Vocabulary assessment is ongoing and necessary when teaching sight words


Vocabulary assessment is an ongoing and necessary part of teaching sight words with word walls. But how do you do a sight word assessment for word walls?

Using word walls to teach sight vocabulary and content area vocabulary has revolutionized my teaching. Words must always, always be practiced, used, and assessed regularly. But how does that work?

Subject Area Word Walls


Words on my math word walls are assessed both formally on tests and informally each day when we play games with the words.

The words for learning math terminology stay up all year but will be moved around frequently as a memory activity and when we need to emphasize or revisit words which are already on the wall.

Missing words on this math word wall

Math word wall with missing words which have been pulled for intensive study.

and this one



have been pulled and placed in a separate area for more intensive study.





Science and social studies words, plus (hopefully!) words on walls in art, music, and PE, probably will not stay on the wall all year. These are generally assessed at the end of a unit, then taken down. It is a good idea to place them in a notebook or photo album for later review, however.

Sight Word Walls


Word walls used for teaching Dolch sight words and other sight vocabulary must be assessed more specifically, and words are taken down when everyone (or almost everyone) knows the words that are on the wall. So vocabulary assessments must be done more carefully and individually.

Disclaimer: These assessments were used for the sole purpose of managing the words on my word walls. No state tests were harmed in this process!

To assess words on walls containing Dolch or Fry words, I printed out a copy of each list in large print for each child to read, generally while the others were busy doing art projects related to instruction such as pictures for the Dolch art paragraphs.

On a separate copy in smaller print, I placed a tally mark beside each word every time it was missed.

When we finished, I looked at the list and took down words having only one tally mark, placing them in notebooks for later review. When the wall contained fewer than 10 or 12 words, I moved them to the classroom door for intensive work and put up the next list of sight words.

Other Sight Words


In order for children to learn the recommended 1000 words per year, there are going to have to me more sight words than just the Dolch or Fry words.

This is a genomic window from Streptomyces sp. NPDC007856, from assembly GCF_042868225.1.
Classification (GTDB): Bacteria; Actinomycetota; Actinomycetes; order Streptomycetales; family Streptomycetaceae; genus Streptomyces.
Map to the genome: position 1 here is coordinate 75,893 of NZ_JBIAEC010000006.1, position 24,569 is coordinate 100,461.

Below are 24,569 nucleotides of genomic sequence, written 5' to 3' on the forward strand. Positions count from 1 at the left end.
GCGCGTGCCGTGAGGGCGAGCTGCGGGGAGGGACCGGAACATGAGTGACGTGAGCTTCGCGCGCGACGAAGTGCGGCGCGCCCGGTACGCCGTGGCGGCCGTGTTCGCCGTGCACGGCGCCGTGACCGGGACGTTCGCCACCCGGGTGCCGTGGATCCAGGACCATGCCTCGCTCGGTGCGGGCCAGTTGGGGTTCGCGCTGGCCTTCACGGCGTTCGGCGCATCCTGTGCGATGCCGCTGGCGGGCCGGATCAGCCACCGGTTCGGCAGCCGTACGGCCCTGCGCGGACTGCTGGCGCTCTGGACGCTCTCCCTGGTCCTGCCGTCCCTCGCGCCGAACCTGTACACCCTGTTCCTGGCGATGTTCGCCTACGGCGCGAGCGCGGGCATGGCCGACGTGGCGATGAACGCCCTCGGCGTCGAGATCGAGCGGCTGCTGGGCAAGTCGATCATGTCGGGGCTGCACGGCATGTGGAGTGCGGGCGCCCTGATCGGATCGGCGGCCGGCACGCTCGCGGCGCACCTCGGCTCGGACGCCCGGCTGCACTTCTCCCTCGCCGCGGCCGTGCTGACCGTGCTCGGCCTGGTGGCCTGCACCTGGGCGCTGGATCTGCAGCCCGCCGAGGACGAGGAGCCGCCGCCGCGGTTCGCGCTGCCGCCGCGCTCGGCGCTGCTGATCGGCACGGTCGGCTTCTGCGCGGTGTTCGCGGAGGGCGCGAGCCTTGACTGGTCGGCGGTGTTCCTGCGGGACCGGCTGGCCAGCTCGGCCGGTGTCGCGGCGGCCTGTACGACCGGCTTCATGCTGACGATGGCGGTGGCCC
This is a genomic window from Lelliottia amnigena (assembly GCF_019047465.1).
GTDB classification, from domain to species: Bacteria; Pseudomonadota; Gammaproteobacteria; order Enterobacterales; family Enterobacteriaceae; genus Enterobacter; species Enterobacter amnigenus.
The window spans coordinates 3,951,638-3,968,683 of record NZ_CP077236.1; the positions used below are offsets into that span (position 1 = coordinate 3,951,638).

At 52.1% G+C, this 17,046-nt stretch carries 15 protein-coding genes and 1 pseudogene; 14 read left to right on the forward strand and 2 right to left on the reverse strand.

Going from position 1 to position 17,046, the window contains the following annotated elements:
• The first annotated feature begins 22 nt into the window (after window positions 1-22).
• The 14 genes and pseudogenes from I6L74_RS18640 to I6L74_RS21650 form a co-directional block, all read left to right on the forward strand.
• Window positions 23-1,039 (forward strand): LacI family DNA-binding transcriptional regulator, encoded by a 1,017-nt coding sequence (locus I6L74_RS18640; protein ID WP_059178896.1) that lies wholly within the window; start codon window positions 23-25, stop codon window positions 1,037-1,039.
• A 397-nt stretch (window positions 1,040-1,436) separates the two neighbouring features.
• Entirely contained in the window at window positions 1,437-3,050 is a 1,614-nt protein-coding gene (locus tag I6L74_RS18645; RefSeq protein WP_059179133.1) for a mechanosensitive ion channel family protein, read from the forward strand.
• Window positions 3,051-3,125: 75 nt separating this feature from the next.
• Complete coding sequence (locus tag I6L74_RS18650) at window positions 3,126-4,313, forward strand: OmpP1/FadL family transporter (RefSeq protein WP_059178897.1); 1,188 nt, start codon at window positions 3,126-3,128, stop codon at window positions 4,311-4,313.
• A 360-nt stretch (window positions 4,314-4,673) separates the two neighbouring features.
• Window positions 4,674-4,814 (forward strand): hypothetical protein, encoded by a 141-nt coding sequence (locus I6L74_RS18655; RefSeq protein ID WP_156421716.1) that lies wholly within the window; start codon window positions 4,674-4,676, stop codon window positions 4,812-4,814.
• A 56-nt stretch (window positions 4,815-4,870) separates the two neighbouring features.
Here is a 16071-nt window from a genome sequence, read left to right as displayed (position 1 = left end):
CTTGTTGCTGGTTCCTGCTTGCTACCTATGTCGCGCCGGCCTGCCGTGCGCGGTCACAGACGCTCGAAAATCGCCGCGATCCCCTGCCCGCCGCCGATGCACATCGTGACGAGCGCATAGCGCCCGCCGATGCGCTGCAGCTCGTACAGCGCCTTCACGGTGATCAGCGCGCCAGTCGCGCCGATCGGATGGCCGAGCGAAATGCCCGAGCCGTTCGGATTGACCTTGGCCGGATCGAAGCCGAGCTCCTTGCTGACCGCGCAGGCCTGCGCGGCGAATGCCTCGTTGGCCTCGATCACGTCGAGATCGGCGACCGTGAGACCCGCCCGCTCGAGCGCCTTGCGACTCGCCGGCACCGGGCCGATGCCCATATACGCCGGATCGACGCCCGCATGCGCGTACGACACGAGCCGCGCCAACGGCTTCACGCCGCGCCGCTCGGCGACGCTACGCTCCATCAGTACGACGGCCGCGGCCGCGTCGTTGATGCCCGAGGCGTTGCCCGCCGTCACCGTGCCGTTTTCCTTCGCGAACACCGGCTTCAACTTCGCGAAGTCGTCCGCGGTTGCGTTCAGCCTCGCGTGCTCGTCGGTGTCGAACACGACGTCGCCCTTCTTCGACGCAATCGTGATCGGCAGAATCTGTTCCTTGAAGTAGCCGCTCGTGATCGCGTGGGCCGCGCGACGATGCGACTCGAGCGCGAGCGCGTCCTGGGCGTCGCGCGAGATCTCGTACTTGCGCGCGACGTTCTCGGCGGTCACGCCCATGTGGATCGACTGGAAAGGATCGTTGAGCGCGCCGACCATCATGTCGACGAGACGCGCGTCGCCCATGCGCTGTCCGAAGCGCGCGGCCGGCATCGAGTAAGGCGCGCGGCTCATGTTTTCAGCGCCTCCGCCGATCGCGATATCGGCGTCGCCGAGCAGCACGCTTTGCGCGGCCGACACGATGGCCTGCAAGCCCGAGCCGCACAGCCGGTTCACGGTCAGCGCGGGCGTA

An easy way to start is to form new words with prefixes and suffixes. Other natural "spin-off" word walls could be:

Color words

Separate walls for nouns and verbs

Number words

Descriptive words

Favorite words

Funny or silly words

Animals

Flowers

Holiday and/or seasonal words

Partner reading words

To regularly assess the words on these walls, I printed them on a piece of paper, made a copy for myself, then used tally marks to determine which words to take down and place in a word book (notebook or picture album.)


Go to Teaching Reading to Children from Vocabulary Assessment

Go to Word Walls from Vocabulary Assessment

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LET THE FORCE BE WITH YOU



Celebrate!


Celebrating success is a big part of encouraging children - especially struggling readers. It's all about motivation , and success is such a powerful motivator that one of the goals of neuro cognitive schools is for every child to experience some kind of success every day.

Children love receiving awards and certificates, and in addition to creating the Double Hopper award for improved coordination, I created an award I called "Sight Word Stars" for mastery of the Dolch words. A friend created buttons which I presented to the children when they had learned 90% of the words.

Sight word button for rewarding mastery of Dolch sight words




Partner Reading Words


Here are examples of the words my second graders found for our word wall from partner reading:

engravedvacationblurted
dinosaursuddenlysecretary
dangerousprisonerswhispered
squinteddeliciouspolitics
scientistexpensiveconfused
mysteriousmedallionglimmered
millionespeciallyseriously
explodedwhinedlizards
knowledgecombinationgleamed
mayonnaiseerrandssuggestion


We worked on a set of 30 words on cards for one week before placing them on the word wall for further practice and going on to the next set of words.

The same procedure could be used for struggling readers at any grade level and can be adapted to other subject area words as well.

A Year of Sight Words

These second grade sight words can be used to fill your word walls for an entire year. They are the categories I used to build word walls for one year with second grade students as Title I reading specialist.